Package travel is not being investigated as part of a Competition and Markets Authority (CMA) probe into consumer complaints about refunds, according to a senior Abta director.
The CMA said on Thursday (30 April) it had instructed its Covid-19 Taskforce to look into "increasing numbers of complaints in relation to cancellations and refunds", including “holiday accommodation” during the pandemic.
But John de Vial, Abta’s director of financial protection and financial services, said package travel was not included in this new CMA investigation.
“With the CMA inquiry, it’s interesting what they have identified and are investigating – weddings, events, concerts, theatre and accommodation websites,” said De Vial during the Elman Wall Covid-19 online webinar.
“It’s in these areas where traders are denying the right to a refund because of the virus – they are saying there’s no refund due at all.
“They are not investigating the package sector at all, and that’s been confirmed to both us and the CAA.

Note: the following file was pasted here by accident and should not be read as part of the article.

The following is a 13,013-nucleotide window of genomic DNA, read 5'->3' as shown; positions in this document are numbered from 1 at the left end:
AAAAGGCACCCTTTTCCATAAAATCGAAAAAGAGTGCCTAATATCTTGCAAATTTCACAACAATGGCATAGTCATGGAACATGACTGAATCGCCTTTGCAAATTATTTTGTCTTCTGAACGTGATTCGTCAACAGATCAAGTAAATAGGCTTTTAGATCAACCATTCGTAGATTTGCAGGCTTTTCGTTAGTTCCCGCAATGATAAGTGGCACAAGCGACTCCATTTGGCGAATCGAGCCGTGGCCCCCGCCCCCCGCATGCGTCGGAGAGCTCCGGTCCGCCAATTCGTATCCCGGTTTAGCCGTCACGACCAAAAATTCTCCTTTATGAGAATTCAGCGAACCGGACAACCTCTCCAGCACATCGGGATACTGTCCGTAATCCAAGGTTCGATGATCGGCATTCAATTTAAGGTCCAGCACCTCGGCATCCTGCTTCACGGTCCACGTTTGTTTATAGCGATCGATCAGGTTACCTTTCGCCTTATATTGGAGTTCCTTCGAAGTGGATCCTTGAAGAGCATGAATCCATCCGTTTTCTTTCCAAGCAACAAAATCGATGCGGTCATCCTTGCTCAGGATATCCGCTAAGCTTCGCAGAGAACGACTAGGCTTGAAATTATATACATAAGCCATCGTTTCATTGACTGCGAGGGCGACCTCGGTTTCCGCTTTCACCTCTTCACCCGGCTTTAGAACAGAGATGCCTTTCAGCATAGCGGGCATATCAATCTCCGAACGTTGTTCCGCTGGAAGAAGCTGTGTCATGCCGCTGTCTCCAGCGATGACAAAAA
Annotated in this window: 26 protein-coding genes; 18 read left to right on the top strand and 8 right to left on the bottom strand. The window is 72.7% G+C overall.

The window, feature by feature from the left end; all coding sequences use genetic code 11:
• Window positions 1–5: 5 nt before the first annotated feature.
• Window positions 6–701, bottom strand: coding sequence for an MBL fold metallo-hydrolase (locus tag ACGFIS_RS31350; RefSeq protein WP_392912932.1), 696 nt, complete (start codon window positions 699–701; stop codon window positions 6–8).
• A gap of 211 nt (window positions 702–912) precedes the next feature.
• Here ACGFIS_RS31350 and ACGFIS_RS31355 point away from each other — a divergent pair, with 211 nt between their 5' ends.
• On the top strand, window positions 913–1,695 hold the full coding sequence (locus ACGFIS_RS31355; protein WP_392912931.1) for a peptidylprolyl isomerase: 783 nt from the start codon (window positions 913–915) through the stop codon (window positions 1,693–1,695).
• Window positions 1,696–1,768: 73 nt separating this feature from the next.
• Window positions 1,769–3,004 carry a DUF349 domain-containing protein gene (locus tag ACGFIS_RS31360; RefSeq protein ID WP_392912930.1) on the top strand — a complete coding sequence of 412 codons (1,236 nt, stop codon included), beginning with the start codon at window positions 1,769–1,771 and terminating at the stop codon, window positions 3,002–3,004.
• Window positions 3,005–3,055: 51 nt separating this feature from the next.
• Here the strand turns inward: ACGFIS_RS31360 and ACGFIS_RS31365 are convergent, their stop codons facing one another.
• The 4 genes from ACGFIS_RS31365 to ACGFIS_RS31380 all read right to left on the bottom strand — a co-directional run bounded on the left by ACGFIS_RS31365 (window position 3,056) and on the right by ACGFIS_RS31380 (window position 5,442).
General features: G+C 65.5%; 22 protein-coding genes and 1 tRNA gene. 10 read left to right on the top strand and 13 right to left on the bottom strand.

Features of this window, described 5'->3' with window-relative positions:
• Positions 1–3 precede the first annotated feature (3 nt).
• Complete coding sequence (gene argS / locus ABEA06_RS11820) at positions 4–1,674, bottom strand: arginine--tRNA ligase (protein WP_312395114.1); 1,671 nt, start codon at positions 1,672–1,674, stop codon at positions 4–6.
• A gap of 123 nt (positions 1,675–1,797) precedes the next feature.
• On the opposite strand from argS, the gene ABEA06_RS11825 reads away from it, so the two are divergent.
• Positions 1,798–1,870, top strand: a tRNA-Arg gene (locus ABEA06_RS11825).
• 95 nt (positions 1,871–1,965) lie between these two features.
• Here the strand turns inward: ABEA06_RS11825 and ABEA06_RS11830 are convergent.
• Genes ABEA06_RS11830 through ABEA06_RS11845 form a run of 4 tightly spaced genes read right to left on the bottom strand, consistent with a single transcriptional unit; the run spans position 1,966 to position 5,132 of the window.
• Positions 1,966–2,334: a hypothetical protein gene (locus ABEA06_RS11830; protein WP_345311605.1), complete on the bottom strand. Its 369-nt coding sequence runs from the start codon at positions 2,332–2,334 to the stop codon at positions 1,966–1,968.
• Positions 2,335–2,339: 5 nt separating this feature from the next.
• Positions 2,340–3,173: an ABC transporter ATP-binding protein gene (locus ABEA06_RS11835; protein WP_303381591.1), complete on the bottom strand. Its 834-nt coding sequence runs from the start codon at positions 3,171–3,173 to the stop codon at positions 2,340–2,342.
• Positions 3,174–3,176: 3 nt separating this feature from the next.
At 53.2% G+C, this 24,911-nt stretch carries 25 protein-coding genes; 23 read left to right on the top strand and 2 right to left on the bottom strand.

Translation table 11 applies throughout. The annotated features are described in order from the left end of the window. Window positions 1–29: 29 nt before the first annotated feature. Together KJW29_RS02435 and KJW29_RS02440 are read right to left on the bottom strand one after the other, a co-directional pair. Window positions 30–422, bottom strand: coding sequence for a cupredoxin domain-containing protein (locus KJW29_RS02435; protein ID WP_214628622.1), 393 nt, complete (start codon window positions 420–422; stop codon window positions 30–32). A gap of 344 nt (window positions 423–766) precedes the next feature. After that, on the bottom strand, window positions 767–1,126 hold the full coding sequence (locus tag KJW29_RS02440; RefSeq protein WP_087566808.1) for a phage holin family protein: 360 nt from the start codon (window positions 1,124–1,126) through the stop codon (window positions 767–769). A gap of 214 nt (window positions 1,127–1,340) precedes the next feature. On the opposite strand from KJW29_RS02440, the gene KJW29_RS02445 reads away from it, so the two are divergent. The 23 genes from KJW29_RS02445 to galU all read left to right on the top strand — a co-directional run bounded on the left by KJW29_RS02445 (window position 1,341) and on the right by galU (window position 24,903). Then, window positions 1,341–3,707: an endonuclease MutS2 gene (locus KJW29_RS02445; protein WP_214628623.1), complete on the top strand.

“They can see that there are difficulties and delays with refunds to consumers. But we as regulators and quasi-regulators have said that the right of refund must be protected.
“Insolvency protection is also there, so customers will still get their money back. They are not going to include package travel in the investigation.”
Travel industry lawyer Joanna Kolatsis, director at Themis Advisory, said the CMA “would come down pretty hard” on companies charging high cancellation or administration fees.
“If you’re not telling consumers proactively what their rights are, you’re going to have problems,” she warned during the seminar.
Kolatsis said there had to be a “degree of reasonableness” within refund policies and added that “12 months is not reasonable”.
“For consumers choosing these refunds, tell them how long it’s going to take to process that refund – whether it’s six weeks or three months – but you cannot say it’s going to take a year,” advised Kolatsis.
Abta is continuing to press its case with the UK government for a “temporary” amendment to the Package Travel Regulations as many travel companies struggle to make refunds to customers within the statutory 14-day period.
“It’s a pretty frustrating process that’s been going on since the beginning of the crisis,” admitted de Vial. “We still don’t know what the government is going to do on that.”
Abta’s chief executive Mark Tanzer was due to hold a ministerial meeting with the Department for Business, Energy and Industrial Strategy (Beis) on Friday (1 May) to discuss the issue.